- Sales, to collect feedback and create materials that facilitate the purchasing process;
- Service (CS) and Support, ensuring that those who deal with the customer are also aligned with what is happening in relation to the product.
In this way, Product Marketing distributes messages inside and outside the company. And even with different areas, the work is always interconnected, as they have a common interest: the product being a success in the market.
With that in mind, both create the best strategies within their abilities to deliver a better experience, whether for existing customers or new ones.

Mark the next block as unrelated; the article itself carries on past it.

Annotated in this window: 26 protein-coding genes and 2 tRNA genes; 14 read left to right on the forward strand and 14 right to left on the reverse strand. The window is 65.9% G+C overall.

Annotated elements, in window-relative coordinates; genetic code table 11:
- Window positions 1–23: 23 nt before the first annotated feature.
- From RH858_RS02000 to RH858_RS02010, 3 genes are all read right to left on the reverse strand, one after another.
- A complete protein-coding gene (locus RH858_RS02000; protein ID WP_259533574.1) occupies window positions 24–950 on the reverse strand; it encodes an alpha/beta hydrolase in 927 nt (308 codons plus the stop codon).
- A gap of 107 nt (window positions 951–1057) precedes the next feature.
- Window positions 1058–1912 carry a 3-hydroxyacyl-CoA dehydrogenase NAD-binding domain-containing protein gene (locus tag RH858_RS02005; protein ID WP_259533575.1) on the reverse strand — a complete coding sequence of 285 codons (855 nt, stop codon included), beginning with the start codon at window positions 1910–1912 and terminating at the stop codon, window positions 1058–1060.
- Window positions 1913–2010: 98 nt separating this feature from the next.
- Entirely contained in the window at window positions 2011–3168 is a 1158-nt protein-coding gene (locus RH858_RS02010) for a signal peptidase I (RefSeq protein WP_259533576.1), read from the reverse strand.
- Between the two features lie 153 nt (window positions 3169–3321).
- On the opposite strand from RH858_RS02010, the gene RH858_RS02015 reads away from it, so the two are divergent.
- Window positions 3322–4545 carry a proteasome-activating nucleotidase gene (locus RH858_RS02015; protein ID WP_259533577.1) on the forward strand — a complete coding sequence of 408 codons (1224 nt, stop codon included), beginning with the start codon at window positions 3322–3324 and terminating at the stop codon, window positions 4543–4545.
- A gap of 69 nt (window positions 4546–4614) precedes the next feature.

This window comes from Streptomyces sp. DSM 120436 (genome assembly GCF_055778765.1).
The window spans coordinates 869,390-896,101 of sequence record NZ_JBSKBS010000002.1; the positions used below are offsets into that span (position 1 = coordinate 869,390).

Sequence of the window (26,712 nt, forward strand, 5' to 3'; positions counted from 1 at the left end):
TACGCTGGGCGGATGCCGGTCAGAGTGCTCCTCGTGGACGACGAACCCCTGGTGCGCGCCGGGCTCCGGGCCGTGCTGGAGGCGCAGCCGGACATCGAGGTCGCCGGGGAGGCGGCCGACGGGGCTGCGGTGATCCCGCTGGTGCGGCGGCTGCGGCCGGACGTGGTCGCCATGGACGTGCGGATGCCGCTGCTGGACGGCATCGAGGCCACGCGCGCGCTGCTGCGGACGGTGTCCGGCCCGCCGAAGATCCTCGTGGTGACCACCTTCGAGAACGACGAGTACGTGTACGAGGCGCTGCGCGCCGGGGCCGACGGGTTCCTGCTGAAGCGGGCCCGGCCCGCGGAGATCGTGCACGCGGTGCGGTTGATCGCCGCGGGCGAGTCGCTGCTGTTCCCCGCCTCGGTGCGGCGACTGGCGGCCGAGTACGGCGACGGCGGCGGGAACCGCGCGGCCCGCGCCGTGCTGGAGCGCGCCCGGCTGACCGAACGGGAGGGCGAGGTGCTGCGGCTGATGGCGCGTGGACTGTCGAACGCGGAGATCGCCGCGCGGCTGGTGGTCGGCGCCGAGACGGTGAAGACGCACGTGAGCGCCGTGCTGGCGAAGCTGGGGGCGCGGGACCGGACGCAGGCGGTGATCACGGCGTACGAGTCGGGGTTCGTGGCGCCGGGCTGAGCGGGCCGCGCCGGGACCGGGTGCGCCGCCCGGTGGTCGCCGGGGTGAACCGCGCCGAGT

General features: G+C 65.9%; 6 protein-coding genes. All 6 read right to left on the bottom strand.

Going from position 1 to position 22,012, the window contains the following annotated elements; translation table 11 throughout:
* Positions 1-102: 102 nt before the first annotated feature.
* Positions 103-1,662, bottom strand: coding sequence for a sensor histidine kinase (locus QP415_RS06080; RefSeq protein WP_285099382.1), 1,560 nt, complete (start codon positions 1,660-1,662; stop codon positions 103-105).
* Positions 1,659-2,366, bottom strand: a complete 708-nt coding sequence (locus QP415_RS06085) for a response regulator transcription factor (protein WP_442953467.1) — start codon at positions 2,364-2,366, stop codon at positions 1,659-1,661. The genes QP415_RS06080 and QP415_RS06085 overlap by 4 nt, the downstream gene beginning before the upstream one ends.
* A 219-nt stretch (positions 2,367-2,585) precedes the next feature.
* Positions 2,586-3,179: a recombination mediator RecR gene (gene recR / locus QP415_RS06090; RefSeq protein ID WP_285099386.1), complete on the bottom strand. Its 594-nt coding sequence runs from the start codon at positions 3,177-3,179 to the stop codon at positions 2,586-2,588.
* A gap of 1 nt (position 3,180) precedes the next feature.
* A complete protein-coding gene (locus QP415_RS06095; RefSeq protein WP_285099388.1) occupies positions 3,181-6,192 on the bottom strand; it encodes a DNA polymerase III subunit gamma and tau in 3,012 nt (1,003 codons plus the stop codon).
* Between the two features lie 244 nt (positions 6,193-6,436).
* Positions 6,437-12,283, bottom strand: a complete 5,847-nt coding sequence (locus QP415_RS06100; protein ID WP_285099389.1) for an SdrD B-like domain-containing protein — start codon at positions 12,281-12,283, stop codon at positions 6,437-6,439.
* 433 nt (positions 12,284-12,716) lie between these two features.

Main challenges in the Product Marketing area
As Product Marketing professionals work together with different areas of a company, daily life is full of challenges that require a variety of different skills. Below we list some:
- Project management and task prioritization: to be able to cadence the routine of activities between the Marketing, Product, Sales, Customer Success, etc. teams.
- Manage stakeholders: ensuring that people involved in the approval and execution of projects that are your responsibility are aligned and engaged with the process (mainly C-Level executives).
- Copywriting: Part of the job is making sure the right message is targeted to the right person/market.